Modelling causal relationships is of the utmost importance in both the social and biomedical sciences. Assessing existence, sign, and direction of mutual relationships among the variables of a dataset can in fact serve many purposes: effect evaluation of policy interventions, detection of the mediating role played by some exposure to medical treatments, analysis of direct and indirect effects generated by external changes in many different contexts.
Typically, causal models are based on systems of equations, which are analysed using regression analysis techniques. The estimated relations are often mapped in diagrams or flow graphs.
The objective of this course is to provide participants with a gentle introduction to the essential toolset, mainly applied, for the implementation of simple structural equation models (SEM) for causal modelling in Stata, using the Stata package sem. This course offers two perspectives upon the issue, one focused on models where cross-section datasets are available; the other focused on times-series data. The former allows for causal path analysis. The latter also permits scenario-building and policy evaluation over time.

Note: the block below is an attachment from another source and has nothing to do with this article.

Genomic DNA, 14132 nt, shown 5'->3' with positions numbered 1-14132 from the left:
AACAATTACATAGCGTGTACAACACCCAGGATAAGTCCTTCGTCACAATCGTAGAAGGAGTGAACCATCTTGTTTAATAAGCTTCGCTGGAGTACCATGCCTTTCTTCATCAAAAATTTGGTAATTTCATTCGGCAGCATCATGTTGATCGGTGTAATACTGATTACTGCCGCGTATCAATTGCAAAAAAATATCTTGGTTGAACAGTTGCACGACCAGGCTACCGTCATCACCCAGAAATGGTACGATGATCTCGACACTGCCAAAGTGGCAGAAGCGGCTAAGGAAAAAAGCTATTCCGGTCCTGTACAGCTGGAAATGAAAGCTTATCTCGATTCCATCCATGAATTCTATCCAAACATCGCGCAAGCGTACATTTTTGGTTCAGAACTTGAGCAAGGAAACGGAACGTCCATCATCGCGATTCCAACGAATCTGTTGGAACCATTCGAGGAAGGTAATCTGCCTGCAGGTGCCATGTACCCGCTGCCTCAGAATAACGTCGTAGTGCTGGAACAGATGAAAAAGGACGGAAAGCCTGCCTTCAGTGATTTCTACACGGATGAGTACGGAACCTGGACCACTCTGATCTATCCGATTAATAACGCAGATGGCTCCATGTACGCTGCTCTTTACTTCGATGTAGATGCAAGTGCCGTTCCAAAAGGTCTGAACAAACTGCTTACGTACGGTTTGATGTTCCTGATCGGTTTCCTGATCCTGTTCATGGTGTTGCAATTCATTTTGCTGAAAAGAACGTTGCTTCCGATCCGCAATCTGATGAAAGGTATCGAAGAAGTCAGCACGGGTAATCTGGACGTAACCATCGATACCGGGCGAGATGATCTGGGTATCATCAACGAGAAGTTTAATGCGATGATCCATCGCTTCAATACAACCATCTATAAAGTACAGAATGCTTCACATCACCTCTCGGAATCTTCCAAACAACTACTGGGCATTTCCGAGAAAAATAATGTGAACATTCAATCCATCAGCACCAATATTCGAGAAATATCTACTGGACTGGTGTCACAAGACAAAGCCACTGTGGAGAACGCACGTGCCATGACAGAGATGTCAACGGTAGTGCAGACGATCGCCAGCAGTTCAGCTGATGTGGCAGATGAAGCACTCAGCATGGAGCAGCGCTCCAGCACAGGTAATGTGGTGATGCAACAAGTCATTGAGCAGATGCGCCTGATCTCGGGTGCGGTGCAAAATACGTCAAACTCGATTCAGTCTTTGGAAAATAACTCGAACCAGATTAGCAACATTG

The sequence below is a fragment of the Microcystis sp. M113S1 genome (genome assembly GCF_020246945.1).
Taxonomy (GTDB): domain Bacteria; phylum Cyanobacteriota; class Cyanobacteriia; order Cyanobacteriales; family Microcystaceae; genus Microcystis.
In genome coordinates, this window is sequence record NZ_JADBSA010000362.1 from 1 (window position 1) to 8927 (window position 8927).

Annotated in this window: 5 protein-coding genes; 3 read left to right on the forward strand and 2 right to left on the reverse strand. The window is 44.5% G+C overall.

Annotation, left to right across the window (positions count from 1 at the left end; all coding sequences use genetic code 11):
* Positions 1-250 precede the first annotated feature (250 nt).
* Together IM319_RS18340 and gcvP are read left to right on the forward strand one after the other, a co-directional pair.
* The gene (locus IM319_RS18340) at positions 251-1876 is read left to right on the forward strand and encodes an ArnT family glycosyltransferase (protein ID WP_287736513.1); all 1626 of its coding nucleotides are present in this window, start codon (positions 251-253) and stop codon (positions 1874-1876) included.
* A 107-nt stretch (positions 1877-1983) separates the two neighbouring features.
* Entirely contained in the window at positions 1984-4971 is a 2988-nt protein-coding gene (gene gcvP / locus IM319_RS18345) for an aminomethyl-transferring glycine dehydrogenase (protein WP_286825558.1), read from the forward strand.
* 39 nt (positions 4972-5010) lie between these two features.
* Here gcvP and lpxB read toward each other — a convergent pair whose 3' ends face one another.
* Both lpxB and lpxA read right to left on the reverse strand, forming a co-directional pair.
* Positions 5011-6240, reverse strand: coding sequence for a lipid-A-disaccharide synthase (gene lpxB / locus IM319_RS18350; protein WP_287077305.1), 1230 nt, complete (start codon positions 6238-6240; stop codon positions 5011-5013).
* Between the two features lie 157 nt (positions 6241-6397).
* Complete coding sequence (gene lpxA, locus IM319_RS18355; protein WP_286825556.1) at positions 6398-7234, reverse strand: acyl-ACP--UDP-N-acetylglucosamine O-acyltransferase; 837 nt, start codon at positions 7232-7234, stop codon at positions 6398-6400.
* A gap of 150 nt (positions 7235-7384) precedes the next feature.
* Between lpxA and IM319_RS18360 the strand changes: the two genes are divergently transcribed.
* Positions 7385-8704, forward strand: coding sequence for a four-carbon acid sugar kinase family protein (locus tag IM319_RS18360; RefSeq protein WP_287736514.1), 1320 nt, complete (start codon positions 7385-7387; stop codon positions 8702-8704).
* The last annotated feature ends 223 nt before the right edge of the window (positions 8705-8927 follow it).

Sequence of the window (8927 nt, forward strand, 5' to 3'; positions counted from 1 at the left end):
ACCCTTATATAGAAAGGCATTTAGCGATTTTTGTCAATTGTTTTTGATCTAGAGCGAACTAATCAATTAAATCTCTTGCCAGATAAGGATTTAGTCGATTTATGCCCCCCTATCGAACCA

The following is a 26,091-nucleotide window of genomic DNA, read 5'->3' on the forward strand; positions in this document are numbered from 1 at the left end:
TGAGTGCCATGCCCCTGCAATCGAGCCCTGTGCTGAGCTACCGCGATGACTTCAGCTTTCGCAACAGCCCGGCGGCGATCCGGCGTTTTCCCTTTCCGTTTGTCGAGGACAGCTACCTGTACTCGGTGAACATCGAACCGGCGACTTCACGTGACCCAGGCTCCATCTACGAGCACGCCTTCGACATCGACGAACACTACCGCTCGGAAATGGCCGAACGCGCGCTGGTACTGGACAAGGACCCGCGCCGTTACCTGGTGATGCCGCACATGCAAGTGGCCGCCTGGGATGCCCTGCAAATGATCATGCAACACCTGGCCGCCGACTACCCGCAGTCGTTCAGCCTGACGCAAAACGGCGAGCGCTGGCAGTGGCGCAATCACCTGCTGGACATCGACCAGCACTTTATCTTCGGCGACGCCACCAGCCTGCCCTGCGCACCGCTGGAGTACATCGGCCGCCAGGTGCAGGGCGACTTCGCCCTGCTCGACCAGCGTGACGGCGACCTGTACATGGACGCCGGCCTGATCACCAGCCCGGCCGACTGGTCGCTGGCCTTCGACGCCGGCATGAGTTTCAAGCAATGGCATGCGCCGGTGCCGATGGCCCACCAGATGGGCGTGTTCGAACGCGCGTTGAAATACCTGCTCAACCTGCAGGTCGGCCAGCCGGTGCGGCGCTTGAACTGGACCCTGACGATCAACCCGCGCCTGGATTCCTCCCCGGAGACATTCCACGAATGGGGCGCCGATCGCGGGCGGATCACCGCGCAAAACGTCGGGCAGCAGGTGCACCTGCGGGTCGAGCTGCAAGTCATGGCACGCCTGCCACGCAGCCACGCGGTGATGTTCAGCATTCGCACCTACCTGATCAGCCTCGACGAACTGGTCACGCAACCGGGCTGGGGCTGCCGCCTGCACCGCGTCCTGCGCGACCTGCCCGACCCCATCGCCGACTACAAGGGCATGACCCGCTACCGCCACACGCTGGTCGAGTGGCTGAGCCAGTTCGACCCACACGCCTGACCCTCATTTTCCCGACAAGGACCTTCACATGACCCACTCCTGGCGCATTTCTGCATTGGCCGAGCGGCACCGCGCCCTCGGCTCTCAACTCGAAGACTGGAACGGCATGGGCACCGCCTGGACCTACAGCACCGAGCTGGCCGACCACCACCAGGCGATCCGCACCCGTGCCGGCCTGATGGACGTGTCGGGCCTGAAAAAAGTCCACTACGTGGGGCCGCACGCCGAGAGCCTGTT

At the end of the course, participants will be able to autonomously undertake simple but effective causal designs studies to identify, estimate and test for both direct and indirect effects, pathways, and scenario building.
The course will be highly practical and focused on Stata applications using the sem package.
In common with Timberlake courses’ philosophy, participants will obtain extensive hands-on experience of the issues under consideration, working on example datasets from both the social and biomedical sciences under the careful guidance of the course instructor.
Too burdensome technical treatment will be avoid. Participants will be practise real world applications.
Session 1: An Introduction to Causal Modelling
- Causality in the social and bio-medical sciences: an overview
- What is causality? A simple explanation
- The linear regression approach
- The concepts of exogeneity and endogeneity of a variable
- Systems of equations and their main objects
- Modelling causality with cross-section and time-series datasets
Session 2: The Structural Equation Modelling (SEM) Language in Stata
- What is SEM?
- Variable definition within SEM
- Statistical models using SEM
- The sem and gsem Stata commands
- The sem syntax
- Path syntax using sem
- The model _description_options
- The option method ( ) and vce ( )
- The option covstructure for defining the structure of the variance/covariance matrix
- A simplified mathematical notation of SEM
- Assumptions under SEM estimation
- The Stata SEM Builder for graphical estimation
Session 3: A SEM Example - The Confirmatory Factor Analysis (CFA)
- What is CFA?
- CFA protocol – an illustrative example
- Model specification
- Graphical representation of a CFA model/li>
- Model assessment
- Model modification
- Practical examples using sem for CFA in Stata
Session 1: Using SEM for Path-Analysis